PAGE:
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Heel pain

There are lots of causes of heel pain. You can usually ease the pain yourself. But talk to your GP if the pain does not improve.

Easing heel pain

If you see your GP, they'll usually suggest you try these things:


  • rest and raise your heel when you can

  • put an ice pack (or bag of frozen peas) in a towel on your heel for up to 20 minutes every 2 to 3 hours

  • wear wide comfortable shoes with a low heel and soft sole

  • use soft insoles or heel pads in your shoes

  • wrap a bandage around your heel and ankle to support it

  • try regular gentle stretching exercises

  • take paracetamol


  • do not take ibuprofen for the first 48 hours after an injury

  • do not walk or stand for long periods

  • do not wear high heels or tight pointy shoes

Ask your pharmacist about:

  • the best painkiller to take
  • insoles and pads for your shoes
  • treatments for common skin problems
  • if you need to see a GP

When to contact your GP

Contact your GP if:

  • the pain is severe or stopping you from doing normal activities
  • the pain is getting worse or keeps coming back
  • the pain has not improved after treating it at home for 2 weeks
  • you have any tingling or loss of sensation in your foot
  • you have diabetes – foot problems can be more serious if you have diabetes
What we mean by severe pain

Severe pain:

  • always there and so bad it's hard to think or talk
  • you cannot sleep
  • it's very hard to move, get out of bed, go to the bathroom, wash or dress
  • you cannot work due to the pain

Moderate pain:

  • always there
  • makes it hard to concentrate or sleep
  • you can manage to get up, wash or dress

Mild pain:

  • comes and goes
  • is annoying but does not stop you from doing things like going to work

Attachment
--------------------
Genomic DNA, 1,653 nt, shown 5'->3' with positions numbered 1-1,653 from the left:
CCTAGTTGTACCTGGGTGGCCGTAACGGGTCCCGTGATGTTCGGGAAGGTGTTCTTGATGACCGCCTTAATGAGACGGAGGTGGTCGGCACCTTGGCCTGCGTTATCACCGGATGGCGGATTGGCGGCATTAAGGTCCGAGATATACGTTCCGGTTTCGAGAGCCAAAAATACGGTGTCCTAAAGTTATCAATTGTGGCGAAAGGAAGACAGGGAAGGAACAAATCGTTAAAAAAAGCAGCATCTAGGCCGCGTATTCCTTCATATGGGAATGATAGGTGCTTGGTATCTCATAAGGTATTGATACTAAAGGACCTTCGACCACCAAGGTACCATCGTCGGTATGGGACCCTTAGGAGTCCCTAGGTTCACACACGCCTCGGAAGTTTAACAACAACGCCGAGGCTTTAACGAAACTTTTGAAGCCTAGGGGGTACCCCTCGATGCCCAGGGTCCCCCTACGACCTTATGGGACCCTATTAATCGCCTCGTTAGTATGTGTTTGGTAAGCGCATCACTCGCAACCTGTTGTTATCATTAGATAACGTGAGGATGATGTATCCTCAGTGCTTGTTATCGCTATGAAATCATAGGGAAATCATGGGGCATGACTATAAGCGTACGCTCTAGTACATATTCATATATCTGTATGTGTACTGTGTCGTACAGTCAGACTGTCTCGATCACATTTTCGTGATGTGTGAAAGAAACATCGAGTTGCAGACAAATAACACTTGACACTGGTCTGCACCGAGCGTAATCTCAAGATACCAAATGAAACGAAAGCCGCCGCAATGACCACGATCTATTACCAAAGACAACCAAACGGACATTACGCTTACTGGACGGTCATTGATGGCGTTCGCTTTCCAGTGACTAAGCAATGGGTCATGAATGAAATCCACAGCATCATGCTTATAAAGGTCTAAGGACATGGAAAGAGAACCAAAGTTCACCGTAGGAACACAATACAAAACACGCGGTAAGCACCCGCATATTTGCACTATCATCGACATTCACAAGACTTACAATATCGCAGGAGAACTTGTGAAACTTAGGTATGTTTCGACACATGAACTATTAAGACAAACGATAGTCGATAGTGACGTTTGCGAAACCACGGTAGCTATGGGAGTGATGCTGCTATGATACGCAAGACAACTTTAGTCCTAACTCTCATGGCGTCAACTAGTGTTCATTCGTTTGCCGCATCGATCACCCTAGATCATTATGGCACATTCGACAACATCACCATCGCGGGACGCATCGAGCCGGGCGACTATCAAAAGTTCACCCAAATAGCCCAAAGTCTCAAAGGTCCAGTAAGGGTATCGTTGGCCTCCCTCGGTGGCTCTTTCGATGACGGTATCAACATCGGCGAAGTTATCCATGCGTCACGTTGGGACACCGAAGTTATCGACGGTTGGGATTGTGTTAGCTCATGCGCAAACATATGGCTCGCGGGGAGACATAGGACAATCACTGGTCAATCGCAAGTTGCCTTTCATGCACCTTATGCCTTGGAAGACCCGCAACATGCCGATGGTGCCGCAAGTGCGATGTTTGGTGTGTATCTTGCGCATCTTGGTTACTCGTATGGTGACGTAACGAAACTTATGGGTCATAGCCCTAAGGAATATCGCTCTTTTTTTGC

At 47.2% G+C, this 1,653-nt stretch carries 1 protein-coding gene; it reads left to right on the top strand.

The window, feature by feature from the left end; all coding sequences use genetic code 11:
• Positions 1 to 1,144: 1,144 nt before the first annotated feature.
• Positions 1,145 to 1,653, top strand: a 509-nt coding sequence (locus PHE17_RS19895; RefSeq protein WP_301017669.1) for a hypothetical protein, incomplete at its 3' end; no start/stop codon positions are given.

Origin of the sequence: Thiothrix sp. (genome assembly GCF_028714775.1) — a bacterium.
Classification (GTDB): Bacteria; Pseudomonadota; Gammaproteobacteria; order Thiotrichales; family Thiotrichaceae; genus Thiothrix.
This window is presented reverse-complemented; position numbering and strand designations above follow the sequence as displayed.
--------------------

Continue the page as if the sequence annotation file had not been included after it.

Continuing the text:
When to go to the emergency department (ED)

Go to your nearest ED if you:

  • have severe pain
  • feel faint, dizzy or sick from the pain
  • have an ankle or foot that has changed shape or is at an odd angle
  • heard a snap, grinding or popping noise at the time of injury
  • are not able to walk

These might be signs of a broken heel bone or broken ankle.

Causes of heel pain

Common causes of heel pain are exercising too much or wearing shoes that are too tight.

Your symptoms may help you find the cause of your heel pain.

Possible causes of heel pain:

Symptoms Possible cause
Symptoms Sharp pain between your arch and heel, feels worse when you start walking and better when resting, difficulty raising your toes off the floor Possible cause plantar fasciitis
Symptoms Pain in your ankle and heel, pain in your calf when standing on your tiptoes Possible cause Achilles tendonitis
Symptoms Redness and swelling, dull aching pain Possible cause bursitis
Symptoms Sudden sharp pain, swelling, a popping or snapping sound during the injury, difficulty walking Possible cause heel fracture or ruptured Achilles tendon

Do not worry if you're not sure what the problem is.

Follow the advice on this page and see your GP if the pain does not get better in 2 weeks.

Content supplied by the NHS and adapted for Ireland by the HSE

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This project has received funding from the Government of Ireland’s Sláintecare Integration Fund 2019 under Grant Agreement Number 123.

Page last reviewed: 14 April 2021
Next review due: 14 April 2024